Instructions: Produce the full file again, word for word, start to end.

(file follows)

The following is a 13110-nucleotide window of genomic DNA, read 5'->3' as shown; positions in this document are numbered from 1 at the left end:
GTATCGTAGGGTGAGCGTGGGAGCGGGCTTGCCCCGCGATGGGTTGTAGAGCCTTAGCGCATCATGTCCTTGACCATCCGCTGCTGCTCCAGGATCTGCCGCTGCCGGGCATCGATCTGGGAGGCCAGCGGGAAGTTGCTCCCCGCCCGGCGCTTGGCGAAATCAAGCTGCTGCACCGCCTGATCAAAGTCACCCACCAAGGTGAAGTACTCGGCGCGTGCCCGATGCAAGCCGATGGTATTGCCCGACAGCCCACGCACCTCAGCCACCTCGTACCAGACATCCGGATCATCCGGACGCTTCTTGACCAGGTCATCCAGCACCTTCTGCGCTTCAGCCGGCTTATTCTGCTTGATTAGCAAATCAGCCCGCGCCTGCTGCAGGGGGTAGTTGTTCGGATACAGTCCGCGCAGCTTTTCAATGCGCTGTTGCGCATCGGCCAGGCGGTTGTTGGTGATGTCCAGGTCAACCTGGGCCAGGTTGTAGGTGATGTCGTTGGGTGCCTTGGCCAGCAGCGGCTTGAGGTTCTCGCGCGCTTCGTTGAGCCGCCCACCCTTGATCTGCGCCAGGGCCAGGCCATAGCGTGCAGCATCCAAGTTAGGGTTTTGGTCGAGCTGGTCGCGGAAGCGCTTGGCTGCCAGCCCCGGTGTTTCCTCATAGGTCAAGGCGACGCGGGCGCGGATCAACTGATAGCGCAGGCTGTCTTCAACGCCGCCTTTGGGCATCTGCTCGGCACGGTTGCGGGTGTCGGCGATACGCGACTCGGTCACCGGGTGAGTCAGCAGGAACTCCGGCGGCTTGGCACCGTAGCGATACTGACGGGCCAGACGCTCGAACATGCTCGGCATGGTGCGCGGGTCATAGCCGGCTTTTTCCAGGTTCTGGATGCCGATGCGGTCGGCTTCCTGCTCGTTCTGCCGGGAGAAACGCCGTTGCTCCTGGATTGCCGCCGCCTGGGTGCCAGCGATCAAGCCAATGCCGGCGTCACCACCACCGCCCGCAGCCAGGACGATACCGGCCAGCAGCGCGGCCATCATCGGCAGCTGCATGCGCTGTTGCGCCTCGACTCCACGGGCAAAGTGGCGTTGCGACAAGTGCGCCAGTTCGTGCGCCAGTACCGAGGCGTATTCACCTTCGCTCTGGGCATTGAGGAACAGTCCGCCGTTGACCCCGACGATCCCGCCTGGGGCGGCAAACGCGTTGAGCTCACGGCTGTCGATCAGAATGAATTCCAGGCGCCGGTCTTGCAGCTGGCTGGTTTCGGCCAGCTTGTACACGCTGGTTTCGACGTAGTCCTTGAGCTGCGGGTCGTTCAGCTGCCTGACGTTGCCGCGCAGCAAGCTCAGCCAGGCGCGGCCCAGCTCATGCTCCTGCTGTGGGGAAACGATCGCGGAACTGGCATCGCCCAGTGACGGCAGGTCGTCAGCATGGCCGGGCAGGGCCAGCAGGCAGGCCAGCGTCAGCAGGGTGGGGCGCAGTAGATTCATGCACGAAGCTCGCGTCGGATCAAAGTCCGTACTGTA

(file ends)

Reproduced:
The following is a 13110-nucleotide window of genomic DNA, read 5'->3' as shown; positions in this document are numbered from 1 at the left end:
GTATCGTAGGGTGAGCGTGGGAGCGGGCTTGCCCCGCGATGGGTTGTAGAGCCTTAGCGCATCATGTCCTTGACCATCCGCTGCTGCTCCAGGATCTGCCGCTGCCGGGCATCGATCTGGGAGGCCAGCGGGAAGTTGCTCCCCGCCCGGCGCTTGGCGAAATCAAGCTGCTGCACCGCCTGATCAAAGTCACCCACCAAGGTGAAGTACTCGGCGCGTGCCCGATGCAAGCCGATGGTATTGCCCGACAGCCCACGCACCTCAGCCACCTCGTACCAGACATCCGGATCATCCGGACGCTTCTTGACCAGGTCATCCAGCACCTTCTGCGCTTCAGCCGGCTTATTCTGCTTGATTAGCAAATCAGCCCGCGCCTGCTGCAGGGGGTAGTTGTTCGGATACAGTCCGCGCAGCTTTTCAATGCGCTGTTGCGCATCGGCCAGGCGGTTGTTGGTGATGTCCAGGTCAACCTGGGCCAGGTTGTAGGTGATGTCGTTGGGTGCCTTGGCCAGCAGCGGCTTGAGGTTCTCGCGCGCTTCGTTGAGCCGCCCACCCTTGATCTGCGCCAGGGCCAGGCCATAGCGTGCAGCATCCAAGTTAGGGTTTTGGTCGAGCTGGTCGCGGAAGCGCTTGGCTGCCAGCCCCGGTGTTTCCTCATAGGTCAAGGCGACGCGGGCGCGGATCAACTGATAGCGCAGGCTGTCTTCAACGCCGCCTTTGGGCATCTGCTCGGCACGGTTGCGGGTGTCGGCGATACGCGACTCGGTCACCGGGTGAGTCAGCAGGAACTCCGGCGGCTTGGCACCGTAGCGATACTGACGGGCCAGACGCTCGAACATGCTCGGCATGGTGCGCGGGTCATAGCCGGCTTTTTCCAGGTTCTGGATGCCGATGCGGTCGGCTTCCTGCTCGTTCTGCCGGGAGAAACGCCGTTGCTCCTGGATTGCCGCCGCCTGGGTGCCAGCGATCAAGCCAATGCCGGCGTCACCACCACCGCCCGCAGCCAGGACGATACCGGCCAGCAGCGCGGCCATCATCGGCAGCTGCATGCGCTGTTGCGCCTCGACTCCACGGGCAAAGTGGCGTTGCGACAAGTGCGCCAGTTCGTGCGCCAGTACCGAGGCGTATTCACCTTCGCTCTGGGCATTGAGGAACAGTCCGCCGTTGACCCCGACGATCCCGCCTGGGGCGGCAAACGCGTTGAGCTCACGGCTGTCGATCAGAATGAATTCCAGGCGCCGGTCTTGCAGCTGGCTGGTTTCGGCCAGCTTGTACACGCTGGTTTCGACGTAGTCCTTGAGCTGCGGGTCGTTCAGCTGCCTGACGTTGCCGCGCAGCAAGCTCAGCCAGGCGCGGCCCAGCTCATGCTCCTGCTGTGGGGAAACGATCGCGGAACTGGCATCGCCCAGTGACGGCAGGTCGTCAGCATGGCCGGGCAGGGCCAGCAGGCAGGCCAGCGTCAGCAGGGTGGGGCGCAGTAGATTCATGCACGAAGCTCGCGTCGGATCAAAGTCCGTACTGTA